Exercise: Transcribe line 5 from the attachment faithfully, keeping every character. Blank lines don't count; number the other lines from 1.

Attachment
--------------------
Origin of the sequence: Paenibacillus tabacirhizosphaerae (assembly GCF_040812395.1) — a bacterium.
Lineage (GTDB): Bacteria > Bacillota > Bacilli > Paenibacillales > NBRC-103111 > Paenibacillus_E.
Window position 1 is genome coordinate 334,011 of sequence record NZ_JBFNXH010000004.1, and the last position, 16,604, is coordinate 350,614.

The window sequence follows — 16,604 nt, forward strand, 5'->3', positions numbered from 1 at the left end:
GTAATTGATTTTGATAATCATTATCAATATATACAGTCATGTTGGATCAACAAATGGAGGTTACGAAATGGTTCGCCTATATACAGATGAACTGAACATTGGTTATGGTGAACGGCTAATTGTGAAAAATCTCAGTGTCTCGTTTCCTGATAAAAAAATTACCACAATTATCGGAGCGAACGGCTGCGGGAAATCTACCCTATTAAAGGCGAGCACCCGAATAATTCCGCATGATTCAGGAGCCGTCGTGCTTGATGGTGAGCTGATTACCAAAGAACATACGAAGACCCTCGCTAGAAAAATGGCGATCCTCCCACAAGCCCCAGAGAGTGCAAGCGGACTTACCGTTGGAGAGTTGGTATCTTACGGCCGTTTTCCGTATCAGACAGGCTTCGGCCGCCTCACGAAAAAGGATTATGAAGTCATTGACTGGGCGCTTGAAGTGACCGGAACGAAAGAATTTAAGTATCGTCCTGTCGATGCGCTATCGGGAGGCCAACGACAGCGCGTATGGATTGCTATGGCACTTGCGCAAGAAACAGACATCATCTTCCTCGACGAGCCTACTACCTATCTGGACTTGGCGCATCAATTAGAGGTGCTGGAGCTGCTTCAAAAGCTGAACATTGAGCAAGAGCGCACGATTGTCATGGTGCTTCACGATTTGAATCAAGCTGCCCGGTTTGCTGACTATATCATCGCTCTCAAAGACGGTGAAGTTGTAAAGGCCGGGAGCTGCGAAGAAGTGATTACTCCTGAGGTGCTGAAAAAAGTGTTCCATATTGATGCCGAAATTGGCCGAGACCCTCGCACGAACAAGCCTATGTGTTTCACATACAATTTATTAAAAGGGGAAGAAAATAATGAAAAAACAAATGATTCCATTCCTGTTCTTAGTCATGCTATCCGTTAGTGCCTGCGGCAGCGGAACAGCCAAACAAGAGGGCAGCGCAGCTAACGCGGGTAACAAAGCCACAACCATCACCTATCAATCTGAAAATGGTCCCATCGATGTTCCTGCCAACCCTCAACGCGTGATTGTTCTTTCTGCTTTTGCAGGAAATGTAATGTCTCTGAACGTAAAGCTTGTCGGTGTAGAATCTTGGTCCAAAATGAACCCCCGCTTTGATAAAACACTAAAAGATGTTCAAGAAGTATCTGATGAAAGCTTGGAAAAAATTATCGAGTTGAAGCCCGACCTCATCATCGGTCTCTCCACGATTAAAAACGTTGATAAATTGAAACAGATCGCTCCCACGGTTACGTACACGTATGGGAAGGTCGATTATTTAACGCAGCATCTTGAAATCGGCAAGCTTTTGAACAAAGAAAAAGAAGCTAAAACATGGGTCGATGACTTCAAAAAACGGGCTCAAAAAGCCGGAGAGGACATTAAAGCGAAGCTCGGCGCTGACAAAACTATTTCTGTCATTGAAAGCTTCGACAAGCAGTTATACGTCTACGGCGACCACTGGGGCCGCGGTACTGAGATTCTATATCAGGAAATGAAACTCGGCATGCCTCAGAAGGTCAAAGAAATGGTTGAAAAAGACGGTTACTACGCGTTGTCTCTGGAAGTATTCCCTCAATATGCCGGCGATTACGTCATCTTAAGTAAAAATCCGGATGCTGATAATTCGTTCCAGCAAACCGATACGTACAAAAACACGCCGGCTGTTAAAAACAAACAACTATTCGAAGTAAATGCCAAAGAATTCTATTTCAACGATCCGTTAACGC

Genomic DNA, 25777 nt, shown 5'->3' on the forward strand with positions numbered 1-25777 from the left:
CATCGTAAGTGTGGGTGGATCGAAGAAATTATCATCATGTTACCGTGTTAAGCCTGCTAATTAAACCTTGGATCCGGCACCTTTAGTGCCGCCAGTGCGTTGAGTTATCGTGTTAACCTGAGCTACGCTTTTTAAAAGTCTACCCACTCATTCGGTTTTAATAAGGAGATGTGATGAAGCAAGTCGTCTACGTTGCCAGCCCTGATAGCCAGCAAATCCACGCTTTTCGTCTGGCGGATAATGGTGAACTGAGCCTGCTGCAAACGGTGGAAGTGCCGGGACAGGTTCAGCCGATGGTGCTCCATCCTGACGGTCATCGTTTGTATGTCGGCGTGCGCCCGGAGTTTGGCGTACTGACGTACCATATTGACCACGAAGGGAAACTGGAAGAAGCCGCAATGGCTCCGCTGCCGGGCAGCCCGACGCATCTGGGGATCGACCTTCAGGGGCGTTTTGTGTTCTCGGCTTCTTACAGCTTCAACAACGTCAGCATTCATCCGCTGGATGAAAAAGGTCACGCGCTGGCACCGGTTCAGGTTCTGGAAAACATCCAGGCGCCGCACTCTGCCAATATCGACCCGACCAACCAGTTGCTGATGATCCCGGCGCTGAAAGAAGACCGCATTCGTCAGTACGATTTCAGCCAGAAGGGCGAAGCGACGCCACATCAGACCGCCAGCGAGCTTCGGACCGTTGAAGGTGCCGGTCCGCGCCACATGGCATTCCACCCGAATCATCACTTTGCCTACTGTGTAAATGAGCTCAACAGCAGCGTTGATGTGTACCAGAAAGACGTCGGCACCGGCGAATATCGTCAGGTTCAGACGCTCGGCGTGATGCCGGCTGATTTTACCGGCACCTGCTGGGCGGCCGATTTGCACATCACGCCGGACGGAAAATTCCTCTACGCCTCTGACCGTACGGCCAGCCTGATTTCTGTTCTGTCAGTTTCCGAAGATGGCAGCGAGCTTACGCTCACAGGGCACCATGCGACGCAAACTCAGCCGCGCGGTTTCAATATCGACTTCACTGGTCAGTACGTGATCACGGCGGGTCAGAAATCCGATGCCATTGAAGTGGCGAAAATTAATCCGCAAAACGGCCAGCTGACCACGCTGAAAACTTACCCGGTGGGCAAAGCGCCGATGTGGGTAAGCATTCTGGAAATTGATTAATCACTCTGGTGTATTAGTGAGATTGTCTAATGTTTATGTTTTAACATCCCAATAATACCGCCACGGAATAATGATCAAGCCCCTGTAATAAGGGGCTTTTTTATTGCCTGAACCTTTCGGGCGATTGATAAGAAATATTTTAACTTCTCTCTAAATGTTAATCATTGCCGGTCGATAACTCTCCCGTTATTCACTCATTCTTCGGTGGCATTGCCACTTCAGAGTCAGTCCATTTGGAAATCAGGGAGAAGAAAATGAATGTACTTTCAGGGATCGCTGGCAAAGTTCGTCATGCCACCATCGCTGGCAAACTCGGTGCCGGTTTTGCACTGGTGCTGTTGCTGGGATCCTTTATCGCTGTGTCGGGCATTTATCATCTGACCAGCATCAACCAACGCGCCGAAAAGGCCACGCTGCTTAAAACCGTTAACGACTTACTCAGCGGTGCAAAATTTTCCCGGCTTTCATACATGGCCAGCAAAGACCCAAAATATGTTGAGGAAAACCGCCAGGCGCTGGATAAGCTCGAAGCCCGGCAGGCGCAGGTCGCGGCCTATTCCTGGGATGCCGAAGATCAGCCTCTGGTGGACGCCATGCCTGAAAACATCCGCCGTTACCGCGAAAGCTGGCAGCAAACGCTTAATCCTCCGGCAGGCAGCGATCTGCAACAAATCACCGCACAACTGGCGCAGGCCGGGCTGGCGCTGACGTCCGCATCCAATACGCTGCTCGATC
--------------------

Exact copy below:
GTAATTGATTTTGATAATCATTATCAATATATACAGTCATGTTGGATCAACAAATGGAGGTTACGAAATGGTTCGCCTATATACAGATGAACTGAACATTGGTTATGGTGAACGGCTAATTGTGAAAAATCTCAGTGTCTCGTTTCCTGATAAAAAAATTACCACAATTATCGGAGCGAACGGCTGCGGGAAATCTACCCTATTAAAGGCGAGCACCCGAATAATTCCGCATGATTCAGGAGCCGTCGTGCTTGATGGTGAGCTGATTACCAAAGAACATACGAAGACCCTCGCTAGAAAAATGGCGATCCTCCCACAAGCCCCAGAGAGTGCAAGCGGACTTACCGTTGGAGAGTTGGTATCTTACGGCCGTTTTCCGTATCAGACAGGCTTCGGCCGCCTCACGAAAAAGGATTATGAAGTCATTGACTGGGCGCTTGAAGTGACCGGAACGAAAGAATTTAAGTATCGTCCTGTCGATGCGCTATCGGGAGGCCAACGACAGCGCGTATGGATTGCTATGGCACTTGCGCAAGAAACAGACATCATCTTCCTCGACGAGCCTACTACCTATCTGGACTTGGCGCATCAATTAGAGGTGCTGGAGCTGCTTCAAAAGCTGAACATTGAGCAAGAGCGCACGATTGTCATGGTGCTTCACGATTTGAATCAAGCTGCCCGGTTTGCTGACTATATCATCGCTCTCAAAGACGGTGAAGTTGTAAAGGCCGGGAGCTGCGAAGAAGTGATTACTCCTGAGGTGCTGAAAAAAGTGTTCCATATTGATGCCGAAATTGGCCGAGACCCTCGCACGAACAAGCCTATGTGTTTCACATACAATTTATTAAAAGGGGAAGAAAATAATGAAAAAACAAATGATTCCATTCCTGTTCTTAGTCATGCTATCCGTTAGTGCCTGCGGCAGCGGAACAGCCAAACAAGAGGGCAGCGCAGCTAACGCGGGTAACAAAGCCACAACCATCACCTATCAATCTGAAAATGGTCCCATCGATGTTCCTGCCAACCCTCAACGCGTGATTGTTCTTTCTGCTTTTGCAGGAAATGTAATGTCTCTGAACGTAAAGCTTGTCGGTGTAGAATCTTGGTCCAAAATGAACCCCCGCTTTGATAAAACACTAAAAGATGTTCAAGAAGTATCTGATGAAAGCTTGGAAAAAATTATCGAGTTGAAGCCCGACCTCATCATCGGTCTCTCCACGATTAAAAACGTTGATAAATTGAAACAGATCGCTCCCACGGTTACGTACACGTATGGGAAGGTCGATTATTTAACGCAGCATCTTGAAATCGGCAAGCTTTTGAACAAAGAAAAAGAAGCTAAAACATGGGTCGATGACTTCAAAAAACGGGCTCAAAAAGCCGGAGAGGACATTAAAGCGAAGCTCGGCGCTGACAAAACTATTTCTGTCATTGAAAGCTTCGACAAGCAGTTATACGTCTACGGCGACCACTGGGGCCGCGGTACTGAGATTCTATATCAGGAAATGAAACTCGGCATGCCTCAGAAGGTCAAAGAAATGGTTGAAAAAGACGGTTACTACGCGTTGTCTCTGGAAGTATTCCCTCAATATGCCGGCGATTACGTCATCTTAAGTAAAAATCCGGATGCTGATAATTCGTTCCAGCAAACCGATACGTACAAAAACACGCCGGCTGTTAAAAACAAACAACTATTCGAAGTAAATGCCAAAGAATTCTATTTCAACGATCCGTTAACGC